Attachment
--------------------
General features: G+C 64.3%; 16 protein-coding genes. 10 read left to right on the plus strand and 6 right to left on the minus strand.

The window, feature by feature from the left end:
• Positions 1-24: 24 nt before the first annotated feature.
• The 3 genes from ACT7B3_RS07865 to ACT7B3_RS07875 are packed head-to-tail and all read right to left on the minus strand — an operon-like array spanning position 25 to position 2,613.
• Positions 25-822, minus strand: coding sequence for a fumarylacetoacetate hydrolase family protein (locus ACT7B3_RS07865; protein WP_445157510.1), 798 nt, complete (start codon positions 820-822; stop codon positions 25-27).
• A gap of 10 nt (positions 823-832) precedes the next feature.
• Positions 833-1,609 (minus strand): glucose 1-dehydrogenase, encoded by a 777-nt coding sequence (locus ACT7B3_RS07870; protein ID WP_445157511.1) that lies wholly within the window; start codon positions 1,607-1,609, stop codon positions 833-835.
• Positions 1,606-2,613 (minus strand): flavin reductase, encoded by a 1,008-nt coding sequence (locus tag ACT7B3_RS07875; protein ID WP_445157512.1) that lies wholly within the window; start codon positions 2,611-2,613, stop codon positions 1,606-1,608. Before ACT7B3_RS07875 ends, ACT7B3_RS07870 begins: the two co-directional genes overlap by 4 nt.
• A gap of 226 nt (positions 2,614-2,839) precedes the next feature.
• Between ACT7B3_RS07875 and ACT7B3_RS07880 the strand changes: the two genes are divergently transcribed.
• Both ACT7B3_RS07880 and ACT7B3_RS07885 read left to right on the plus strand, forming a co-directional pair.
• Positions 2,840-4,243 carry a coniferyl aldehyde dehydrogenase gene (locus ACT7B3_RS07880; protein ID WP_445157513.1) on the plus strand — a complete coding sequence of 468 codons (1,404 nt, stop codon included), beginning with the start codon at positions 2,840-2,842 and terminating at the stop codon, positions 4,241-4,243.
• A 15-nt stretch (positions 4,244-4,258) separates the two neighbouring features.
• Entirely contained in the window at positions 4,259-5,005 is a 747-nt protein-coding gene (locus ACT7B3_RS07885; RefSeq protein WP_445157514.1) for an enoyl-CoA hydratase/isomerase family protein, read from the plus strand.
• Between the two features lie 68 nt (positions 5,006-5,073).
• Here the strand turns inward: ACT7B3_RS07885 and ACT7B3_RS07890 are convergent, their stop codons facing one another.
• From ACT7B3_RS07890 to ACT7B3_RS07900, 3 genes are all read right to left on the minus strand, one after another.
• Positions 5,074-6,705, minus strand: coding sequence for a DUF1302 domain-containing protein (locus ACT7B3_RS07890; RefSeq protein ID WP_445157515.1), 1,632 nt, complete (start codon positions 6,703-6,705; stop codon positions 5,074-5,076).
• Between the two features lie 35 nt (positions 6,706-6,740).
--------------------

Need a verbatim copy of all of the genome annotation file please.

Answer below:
General features: G+C 64.3%; 16 protein-coding genes. 10 read left to right on the plus strand and 6 right to left on the minus strand.

The window, feature by feature from the left end:
• Positions 1-24: 24 nt before the first annotated feature.
• The 3 genes from ACT7B3_RS07865 to ACT7B3_RS07875 are packed head-to-tail and all read right to left on the minus strand — an operon-like array spanning position 25 to position 2,613.
• Positions 25-822, minus strand: coding sequence for a fumarylacetoacetate hydrolase family protein (locus ACT7B3_RS07865; protein WP_445157510.1), 798 nt, complete (start codon positions 820-822; stop codon positions 25-27).
• A gap of 10 nt (positions 823-832) precedes the next feature.
• Positions 833-1,609 (minus strand): glucose 1-dehydrogenase, encoded by a 777-nt coding sequence (locus ACT7B3_RS07870; protein ID WP_445157511.1) that lies wholly within the window; start codon positions 1,607-1,609, stop codon positions 833-835.
• Positions 1,606-2,613 (minus strand): flavin reductase, encoded by a 1,008-nt coding sequence (locus tag ACT7B3_RS07875; protein ID WP_445157512.1) that lies wholly within the window; start codon positions 2,611-2,613, stop codon positions 1,606-1,608. Before ACT7B3_RS07875 ends, ACT7B3_RS07870 begins: the two co-directional genes overlap by 4 nt.
• A gap of 226 nt (positions 2,614-2,839) precedes the next feature.
• Between ACT7B3_RS07875 and ACT7B3_RS07880 the strand changes: the two genes are divergently transcribed.
• Both ACT7B3_RS07880 and ACT7B3_RS07885 read left to right on the plus strand, forming a co-directional pair.
• Positions 2,840-4,243 carry a coniferyl aldehyde dehydrogenase gene (locus ACT7B3_RS07880; protein ID WP_445157513.1) on the plus strand — a complete coding sequence of 468 codons (1,404 nt, stop codon included), beginning with the start codon at positions 2,840-2,842 and terminating at the stop codon, positions 4,241-4,243.
• A 15-nt stretch (positions 4,244-4,258) separates the two neighbouring features.
• Entirely contained in the window at positions 4,259-5,005 is a 747-nt protein-coding gene (locus ACT7B3_RS07885; RefSeq protein WP_445157514.1) for an enoyl-CoA hydratase/isomerase family protein, read from the plus strand.
• Between the two features lie 68 nt (positions 5,006-5,073).
• Here the strand turns inward: ACT7B3_RS07885 and ACT7B3_RS07890 are convergent, their stop codons facing one another.
• From ACT7B3_RS07890 to ACT7B3_RS07900, 3 genes are all read right to left on the minus strand, one after another.
• Positions 5,074-6,705, minus strand: coding sequence for a DUF1302 domain-containing protein (locus ACT7B3_RS07890; RefSeq protein ID WP_445157515.1), 1,632 nt, complete (start codon positions 6,703-6,705; stop codon positions 5,074-5,076).
• Between the two features lie 35 nt (positions 6,706-6,740).